Influence of plant traits on water cycle processes in the Amazon Basin
Abstract. Plants play a key role in the soil-plant-atmosphere-climate hydrological continuum. Plants depend on the water cycle and, in return, several hydrological processes could be impacted via vegetation-induced mechanisms. Changes in plant composition are known to affect this relationship, however, detailed understanding on how plant characteristics, i.e., their traits, are seldom included in observational and modeling studies. Here we examine the effect of plant traits on water cycle processes in the Amazon Basin. We used remotely-sensed estimates of four plant traits, namely Specific Leaf Area (SLA), Leaf Dry Matter Content (LDMC), Leaf Phosphorus Content (LPC), Leaf Nitrogen Content (LNC), and two vegetation indices, the Normalised Difference Vegetation Index (NDVI), and Leaf Area Index (LAI), for 10 years between 2001 and 2010. We examined the relationship between plant traits and six parameters relevant for water cycle processes, namely Evapotranspiration (ET), Potential Evapotranspiration (PET), Vapour Pressure Deficit (VPD), Land Surface Temperature (LST) Day/Night and Soil Moisture (SM). We used multivariate and quantile regressions to analyse how plant traits explain the average and standard deviation in water cycle process parameters. We find that SLA, NDVI, and LAI exert the strongest effects across the whole of Amazon basin and the sub-basins, most important for the regulation of atmospheric water content and of land surface temperature, but little effect on the regulation of soil moisture content. These effects are exacerbated at extreme values of water process parameters, where plant traits exert an even stronger effect at low values of ET and PET and high values of VPD and LST. Leaf gas exchange traits are most important in comparison to the other traits, and these results also highlight that if water cycle process parameters achieve extreme values, plant traits are key to the persistence of hydrological processes fundamental to the resilience of the Amazon.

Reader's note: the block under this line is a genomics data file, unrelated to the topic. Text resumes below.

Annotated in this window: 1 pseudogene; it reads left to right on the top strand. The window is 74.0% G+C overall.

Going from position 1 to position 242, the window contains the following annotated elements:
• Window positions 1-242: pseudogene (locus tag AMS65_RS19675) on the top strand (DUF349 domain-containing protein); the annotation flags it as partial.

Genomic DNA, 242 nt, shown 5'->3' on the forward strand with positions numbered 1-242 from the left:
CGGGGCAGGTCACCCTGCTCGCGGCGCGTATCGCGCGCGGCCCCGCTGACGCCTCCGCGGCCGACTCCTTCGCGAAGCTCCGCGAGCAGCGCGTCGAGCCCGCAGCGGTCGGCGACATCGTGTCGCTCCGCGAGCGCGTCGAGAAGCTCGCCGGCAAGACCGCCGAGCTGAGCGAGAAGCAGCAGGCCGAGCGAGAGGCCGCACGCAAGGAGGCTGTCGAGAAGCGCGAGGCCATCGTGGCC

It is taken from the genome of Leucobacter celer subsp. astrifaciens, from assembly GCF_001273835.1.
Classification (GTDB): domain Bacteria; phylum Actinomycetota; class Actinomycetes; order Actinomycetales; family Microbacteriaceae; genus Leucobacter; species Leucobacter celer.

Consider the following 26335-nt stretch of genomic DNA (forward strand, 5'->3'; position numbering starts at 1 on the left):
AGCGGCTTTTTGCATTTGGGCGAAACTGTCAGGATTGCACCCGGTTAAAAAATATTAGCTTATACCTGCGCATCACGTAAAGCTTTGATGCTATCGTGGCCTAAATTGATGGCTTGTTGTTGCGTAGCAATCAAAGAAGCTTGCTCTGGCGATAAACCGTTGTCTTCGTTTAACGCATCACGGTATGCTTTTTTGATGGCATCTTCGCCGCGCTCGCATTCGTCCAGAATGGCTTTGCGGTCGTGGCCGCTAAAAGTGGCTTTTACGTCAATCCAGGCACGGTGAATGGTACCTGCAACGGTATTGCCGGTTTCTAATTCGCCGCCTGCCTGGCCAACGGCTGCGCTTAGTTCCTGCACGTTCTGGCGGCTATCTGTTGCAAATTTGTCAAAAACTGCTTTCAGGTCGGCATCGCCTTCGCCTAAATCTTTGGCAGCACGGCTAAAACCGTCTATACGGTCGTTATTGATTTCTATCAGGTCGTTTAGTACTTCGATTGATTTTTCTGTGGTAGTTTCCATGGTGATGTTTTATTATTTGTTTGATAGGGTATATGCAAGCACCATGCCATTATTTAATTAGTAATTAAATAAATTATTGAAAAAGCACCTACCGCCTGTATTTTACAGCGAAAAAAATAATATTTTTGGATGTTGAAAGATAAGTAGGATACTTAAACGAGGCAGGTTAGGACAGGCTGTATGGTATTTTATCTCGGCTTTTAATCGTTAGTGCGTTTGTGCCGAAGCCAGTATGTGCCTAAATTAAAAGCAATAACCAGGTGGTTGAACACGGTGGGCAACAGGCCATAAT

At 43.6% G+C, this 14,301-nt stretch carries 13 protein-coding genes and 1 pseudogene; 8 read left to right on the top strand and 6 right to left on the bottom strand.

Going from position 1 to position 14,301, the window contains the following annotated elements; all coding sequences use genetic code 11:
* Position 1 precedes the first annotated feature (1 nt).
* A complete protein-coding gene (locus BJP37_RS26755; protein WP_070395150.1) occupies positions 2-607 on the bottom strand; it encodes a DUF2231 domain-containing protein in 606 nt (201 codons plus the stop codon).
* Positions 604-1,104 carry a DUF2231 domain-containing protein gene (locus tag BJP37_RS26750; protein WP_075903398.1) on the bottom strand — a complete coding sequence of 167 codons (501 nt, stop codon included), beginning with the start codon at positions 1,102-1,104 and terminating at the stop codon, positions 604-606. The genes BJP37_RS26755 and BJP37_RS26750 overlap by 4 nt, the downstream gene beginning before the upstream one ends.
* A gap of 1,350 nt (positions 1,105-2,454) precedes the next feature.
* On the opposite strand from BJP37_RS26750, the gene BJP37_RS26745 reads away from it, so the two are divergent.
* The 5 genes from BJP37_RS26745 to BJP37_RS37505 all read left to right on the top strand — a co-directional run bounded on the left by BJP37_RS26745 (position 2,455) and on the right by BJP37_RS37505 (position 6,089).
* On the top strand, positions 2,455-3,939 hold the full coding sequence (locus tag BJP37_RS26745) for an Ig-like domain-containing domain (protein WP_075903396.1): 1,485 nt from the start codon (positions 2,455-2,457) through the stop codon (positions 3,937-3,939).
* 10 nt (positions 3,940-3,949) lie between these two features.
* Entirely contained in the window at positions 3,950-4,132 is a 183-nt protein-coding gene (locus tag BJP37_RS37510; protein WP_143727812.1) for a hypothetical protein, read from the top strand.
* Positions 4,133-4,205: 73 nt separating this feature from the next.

Viewed (geographical distribution)